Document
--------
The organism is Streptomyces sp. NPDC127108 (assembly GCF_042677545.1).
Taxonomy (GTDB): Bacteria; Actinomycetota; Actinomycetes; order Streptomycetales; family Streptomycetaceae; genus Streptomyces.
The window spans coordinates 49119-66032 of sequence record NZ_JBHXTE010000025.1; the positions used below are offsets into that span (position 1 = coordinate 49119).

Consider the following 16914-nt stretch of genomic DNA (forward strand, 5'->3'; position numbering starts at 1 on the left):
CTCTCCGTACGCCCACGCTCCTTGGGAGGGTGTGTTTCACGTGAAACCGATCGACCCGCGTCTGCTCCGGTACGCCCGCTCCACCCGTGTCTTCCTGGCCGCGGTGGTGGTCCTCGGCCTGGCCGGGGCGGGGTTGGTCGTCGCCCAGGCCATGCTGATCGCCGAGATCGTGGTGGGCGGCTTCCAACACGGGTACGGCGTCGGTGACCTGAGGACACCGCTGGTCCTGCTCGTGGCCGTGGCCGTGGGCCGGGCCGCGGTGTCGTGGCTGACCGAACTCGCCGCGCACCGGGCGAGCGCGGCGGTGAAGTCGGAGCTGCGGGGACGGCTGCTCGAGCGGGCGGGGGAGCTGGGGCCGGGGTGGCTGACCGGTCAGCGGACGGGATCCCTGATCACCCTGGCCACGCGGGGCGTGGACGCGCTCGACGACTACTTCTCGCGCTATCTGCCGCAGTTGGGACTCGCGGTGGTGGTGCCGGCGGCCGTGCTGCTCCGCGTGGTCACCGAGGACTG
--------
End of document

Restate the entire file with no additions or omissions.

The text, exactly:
The organism is Streptomyces sp. NPDC127108 (assembly GCF_042677545.1).
Taxonomy (GTDB): Bacteria; Actinomycetota; Actinomycetes; order Streptomycetales; family Streptomycetaceae; genus Streptomyces.
The window spans coordinates 49119-66032 of sequence record NZ_JBHXTE010000025.1; the positions used below are offsets into that span (position 1 = coordinate 49119).

Consider the following 16914-nt stretch of genomic DNA (forward strand, 5'->3'; position numbering starts at 1 on the left):
CTCTCCGTACGCCCACGCTCCTTGGGAGGGTGTGTTTCACGTGAAACCGATCGACCCGCGTCTGCTCCGGTACGCCCGCTCCACCCGTGTCTTCCTGGCCGCGGTGGTGGTCCTCGGCCTGGCCGGGGCGGGGTTGGTCGTCGCCCAGGCCATGCTGATCGCCGAGATCGTGGTGGGCGGCTTCCAACACGGGTACGGCGTCGGTGACCTGAGGACACCGCTGGTCCTGCTCGTGGCCGTGGCCGTGGGCCGGGCCGCGGTGTCGTGGCTGACCGAACTCGCCGCGCACCGGGCGAGCGCGGCGGTGAAGTCGGAGCTGCGGGGACGGCTGCTCGAGCGGGCGGGGGAGCTGGGGCCGGGGTGGCTGACCGGTCAGCGGACGGGATCCCTGATCACCCTGGCCACGCGGGGCGTGGACGCGCTCGACGACTACTTCTCGCGCTATCTGCCGCAGTTGGGACTCGCGGTGGTGGTGCCGGCGGCCGTGCTGCTCCGCGTGGTCACCGAGGACTG